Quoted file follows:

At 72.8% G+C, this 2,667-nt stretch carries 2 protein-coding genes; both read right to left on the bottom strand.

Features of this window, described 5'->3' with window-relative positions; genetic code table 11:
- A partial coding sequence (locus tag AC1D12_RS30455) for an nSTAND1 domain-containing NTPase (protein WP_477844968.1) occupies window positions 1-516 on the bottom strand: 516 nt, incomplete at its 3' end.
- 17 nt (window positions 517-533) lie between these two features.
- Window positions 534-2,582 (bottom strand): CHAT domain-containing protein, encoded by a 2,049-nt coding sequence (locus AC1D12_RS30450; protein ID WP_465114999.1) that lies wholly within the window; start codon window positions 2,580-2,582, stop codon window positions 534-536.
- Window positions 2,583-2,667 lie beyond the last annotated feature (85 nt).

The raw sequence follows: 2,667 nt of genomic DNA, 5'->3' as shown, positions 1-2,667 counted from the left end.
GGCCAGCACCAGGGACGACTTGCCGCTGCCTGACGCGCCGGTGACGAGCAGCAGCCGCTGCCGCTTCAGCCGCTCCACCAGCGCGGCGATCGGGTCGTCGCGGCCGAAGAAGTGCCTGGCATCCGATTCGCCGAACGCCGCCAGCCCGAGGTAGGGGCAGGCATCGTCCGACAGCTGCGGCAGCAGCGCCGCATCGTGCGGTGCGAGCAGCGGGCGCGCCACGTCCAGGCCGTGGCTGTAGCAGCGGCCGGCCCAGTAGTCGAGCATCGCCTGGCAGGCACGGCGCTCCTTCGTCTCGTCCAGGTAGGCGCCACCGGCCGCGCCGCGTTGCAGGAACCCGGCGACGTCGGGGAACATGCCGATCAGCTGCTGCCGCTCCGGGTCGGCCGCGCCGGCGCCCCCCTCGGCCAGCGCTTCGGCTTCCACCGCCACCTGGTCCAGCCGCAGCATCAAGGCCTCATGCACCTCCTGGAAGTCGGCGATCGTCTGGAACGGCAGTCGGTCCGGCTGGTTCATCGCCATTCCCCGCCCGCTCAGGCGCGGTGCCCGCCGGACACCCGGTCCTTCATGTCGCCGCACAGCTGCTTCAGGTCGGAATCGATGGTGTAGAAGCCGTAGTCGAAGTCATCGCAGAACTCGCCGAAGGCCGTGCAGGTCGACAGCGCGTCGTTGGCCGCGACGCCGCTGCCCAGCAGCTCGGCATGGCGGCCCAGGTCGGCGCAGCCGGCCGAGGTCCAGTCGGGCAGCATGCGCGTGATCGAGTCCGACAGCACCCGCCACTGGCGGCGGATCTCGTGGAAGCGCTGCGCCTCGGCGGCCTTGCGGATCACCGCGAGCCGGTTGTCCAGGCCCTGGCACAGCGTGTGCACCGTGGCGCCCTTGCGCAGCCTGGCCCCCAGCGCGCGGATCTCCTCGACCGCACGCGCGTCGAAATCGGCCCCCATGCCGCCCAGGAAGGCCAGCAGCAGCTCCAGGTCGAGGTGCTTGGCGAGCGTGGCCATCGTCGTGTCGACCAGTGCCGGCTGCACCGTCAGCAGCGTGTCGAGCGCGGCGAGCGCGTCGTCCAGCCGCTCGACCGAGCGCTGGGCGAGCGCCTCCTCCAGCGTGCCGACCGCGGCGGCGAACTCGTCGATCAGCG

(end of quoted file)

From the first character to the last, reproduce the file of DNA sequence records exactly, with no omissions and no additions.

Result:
At 72.8% G+C, this 2,667-nt stretch carries 2 protein-coding genes; both read right to left on the bottom strand.

Features of this window, described 5'->3' with window-relative positions; genetic code table 11:
- A partial coding sequence (locus tag AC1D12_RS30455) for an nSTAND1 domain-containing NTPase (protein WP_477844968.1) occupies window positions 1-516 on the bottom strand: 516 nt, incomplete at its 3' end.
- 17 nt (window positions 517-533) lie between these two features.
- Window positions 534-2,582 (bottom strand): CHAT domain-containing protein, encoded by a 2,049-nt coding sequence (locus AC1D12_RS30450; protein ID WP_465114999.1) that lies wholly within the window; start codon window positions 2,580-2,582, stop codon window positions 534-536.
- Window positions 2,583-2,667 lie beyond the last annotated feature (85 nt).

The raw sequence follows: 2,667 nt of genomic DNA, 5'->3' as shown, positions 1-2,667 counted from the left end.
GGCCAGCACCAGGGACGACTTGCCGCTGCCTGACGCGCCGGTGACGAGCAGCAGCCGCTGCCGCTTCAGCCGCTCCACCAGCGCGGCGATCGGGTCGTCGCGGCCGAAGAAGTGCCTGGCATCCGATTCGCCGAACGCCGCCAGCCCGAGGTAGGGGCAGGCATCGTCCGACAGCTGCGGCAGCAGCGCCGCATCGTGCGGTGCGAGCAGCGGGCGCGCCACGTCCAGGCCGTGGCTGTAGCAGCGGCCGGCCCAGTAGTCGAGCATCGCCTGGCAGGCACGGCGCTCCTTCGTCTCGTCCAGGTAGGCGCCACCGGCCGCGCCGCGTTGCAGGAACCCGGCGACGTCGGGGAACATGCCGATCAGCTGCTGCCGCTCCGGGTCGGCCGCGCCGGCGCCCCCCTCGGCCAGCGCTTCGGCTTCCACCGCCACCTGGTCCAGCCGCAGCATCAAGGCCTCATGCACCTCCTGGAAGTCGGCGATCGTCTGGAACGGCAGTCGGTCCGGCTGGTTCATCGCCATTCCCCGCCCGCTCAGGCGCGGTGCCCGCCGGACACCCGGTCCTTCATGTCGCCGCACAGCTGCTTCAGGTCGGAATCGATGGTGTAGAAGCCGTAGTCGAAGTCATCGCAGAACTCGCCGAAGGCCGTGCAGGTCGACAGCGCGTCGTTGGCCGCGACGCCGCTGCCCAGCAGCTCGGCATGGCGGCCCAGGTCGGCGCAGCCGGCCGAGGTCCAGTCGGGCAGCATGCGCGTGATCGAGTCCGACAGCACCCGCCACTGGCGGCGGATCTCGTGGAAGCGCTGCGCCTCGGCGGCCTTGCGGATCACCGCGAGCCGGTTGTCCAGGCCCTGGCACAGCGTGTGCACCGTGGCGCCCTTGCGCAGCCTGGCCCCCAGCGCGCGGATCTCCTCGACCGCACGCGCGTCGAAATCGGCCCCCATGCCGCCCAGGAAGGCCAGCAGCAGCTCCAGGTCGAGGTGCTTGGCGAGCGTGGCCATCGTCGTGTCGACCAGTGCCGGCTGCACCGTCAGCAGCGTGTCGAGCGCGGCGAGCGCGTCGTCCAGCCGCTCGACCGAGCGCTGGGCGAGCGCCTCCTCCAGCGTGCCGACCGCGGCGGCGAACTCGTCGATCAGCG